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A Great Question

Just before delving into a new year, during our annual Faculty Academy, faculty and staff took some time to learn from one another about successful teaching and coaching strategies. One such presentation was delivered by English Department Chair, Stephen Watt, who highlighted the unique advantages the department is enjoying by focusing their work around what are called “Essential Questions.”
 
Essential questions are, simply put, the themes of a class posed in question form. For example, while the basic theme of English 1 is identity, Tabor freshmen explore this idea by considering essential questions such as: “What determines how we view others and how others view us?”, “How much are we really in control of our own identities?”, and “Do we have one identity, or as some suggest, many possible ‘selves’?” Watt said, “A good question is open-ended and dynamic, allowing for ongoing exploration of the question.” Best of all, they are student-centered, meaning that the students need to work out their thoughts and opinions about the question to produce a reasoned and justifiable response. “Class discussions are so much more collaborative and thought-provoking. As the students engage intellectually, they are forced to build their listening skills and to synthesize many ideas.” Having no definite answer also allows multiple perspectives to flourish, which often leads to even deeper questions.
 
Essential questions are not only useful in the English classroom, but, as Watt noted, could prove beneficial in other disciplines as well such as art, language and culture studies, math, and science. For example, a science teacher might pose the question, “Is aging a disease?”, in order to help students both explore the chemical and biological processes associated with aging, as well as gain a more detailed understanding of what exactly constitutes a disease. Or an art teacher might ask, “To what extent do artists have a responsibility to their audiences?” in order to get at the various ways artists’ can influence their audience through their artwork.
In each case, students need to come up with the answers to these questions on their own. In this way, they are also more likely to retain this information than through using more traditional teacher-centered methods.
 
The English Department’s focus on essential questions dovetails nicely with a second initiative being spear-headed by history teacher, Wes Chaput: Spider Web discussions.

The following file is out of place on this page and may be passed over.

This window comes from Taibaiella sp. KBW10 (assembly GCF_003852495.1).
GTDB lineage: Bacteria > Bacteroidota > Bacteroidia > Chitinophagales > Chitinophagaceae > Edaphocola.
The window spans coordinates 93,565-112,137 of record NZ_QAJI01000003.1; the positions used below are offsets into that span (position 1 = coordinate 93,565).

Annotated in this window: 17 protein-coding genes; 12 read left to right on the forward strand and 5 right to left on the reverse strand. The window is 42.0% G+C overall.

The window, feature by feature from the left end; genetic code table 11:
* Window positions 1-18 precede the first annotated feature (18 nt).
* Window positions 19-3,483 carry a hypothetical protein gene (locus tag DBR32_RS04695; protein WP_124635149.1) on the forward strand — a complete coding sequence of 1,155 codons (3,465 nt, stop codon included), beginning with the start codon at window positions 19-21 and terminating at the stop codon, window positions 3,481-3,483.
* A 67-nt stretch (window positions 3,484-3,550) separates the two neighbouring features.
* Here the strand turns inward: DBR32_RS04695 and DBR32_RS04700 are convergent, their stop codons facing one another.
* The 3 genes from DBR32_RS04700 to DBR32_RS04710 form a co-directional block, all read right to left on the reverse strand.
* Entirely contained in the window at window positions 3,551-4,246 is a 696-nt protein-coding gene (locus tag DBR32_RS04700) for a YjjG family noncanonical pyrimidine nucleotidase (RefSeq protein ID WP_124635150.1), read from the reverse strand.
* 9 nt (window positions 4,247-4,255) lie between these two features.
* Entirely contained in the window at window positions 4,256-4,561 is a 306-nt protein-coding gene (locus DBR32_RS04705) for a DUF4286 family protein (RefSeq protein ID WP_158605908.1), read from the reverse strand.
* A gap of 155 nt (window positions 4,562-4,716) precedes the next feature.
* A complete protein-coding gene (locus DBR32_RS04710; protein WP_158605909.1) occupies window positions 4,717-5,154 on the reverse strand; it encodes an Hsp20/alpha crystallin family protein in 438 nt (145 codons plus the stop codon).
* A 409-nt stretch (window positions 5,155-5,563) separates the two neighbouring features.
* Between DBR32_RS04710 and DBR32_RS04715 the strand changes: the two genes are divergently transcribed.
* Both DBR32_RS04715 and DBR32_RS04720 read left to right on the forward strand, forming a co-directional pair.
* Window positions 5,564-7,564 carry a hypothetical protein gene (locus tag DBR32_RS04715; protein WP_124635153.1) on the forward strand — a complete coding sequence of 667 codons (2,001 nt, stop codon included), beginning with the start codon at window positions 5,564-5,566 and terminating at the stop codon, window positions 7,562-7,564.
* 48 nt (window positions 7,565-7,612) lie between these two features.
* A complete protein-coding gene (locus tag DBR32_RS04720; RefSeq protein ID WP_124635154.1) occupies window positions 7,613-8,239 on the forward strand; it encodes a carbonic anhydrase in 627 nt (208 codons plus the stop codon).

Chaput has been honing his skills over the last few years to best employ Spider Web discussions in class. Spider Web dialogue provides a collaborative, student-centered way to teach. With this method, the teacher is simultaneously a coach toward knowledge and a source of knowledge; knowledge is built collectively by the participants. Whereas in a traditional discussion, students often respond individually to specific questions posed by the teacher, in a Spider Web-style discussion, the class works to answer several larger, essential questions about the material. This means that in a Spider Web discussion, students must not only participate, but also listen and understand the comments of their classmates, build off other’s ideas, and even respectfully disagree with a fellow student, or summarize the conversation. Teachers serve to design and guide the conversation and encourage the students to do the heavy lifting in answering the questions posed to them. Ideally, students learn to participate in dialogue respectfully and assertively, and they become confident asking questions as well as demonstrating where their knowledge comes from. It is easy to see who is prepared and who is not, and soon students realize that the quality and depth of their learning and understanding depends on their collective commitment to preparation. The purpose to back up positions with examples, quotes, and proven facts, to have everyone participate respectfully, and to seek to understand others points of view through thoughtful questions that build knowledge.
 
It is a critical skill to be able to consider varied viewpoints, uncover fact from fiction, and weigh the evidence to determine where one stands. Our knowledge and opinions should change with more information, more viewpoints. According to Watt, “One of the best parts of class is when students can look back at earlier discussions about our essential question and see how their opinion may have adapted with more research and questioning.” Through the use of both essential questions and Spider Web discussions, Tabor teachers hope to make true life-long learners out of their students: people who can ask good questions, work collaboratively with others to find the answers, and be self-confident enough to revise their thinking when they encounter new and interesting schools of thought.
 
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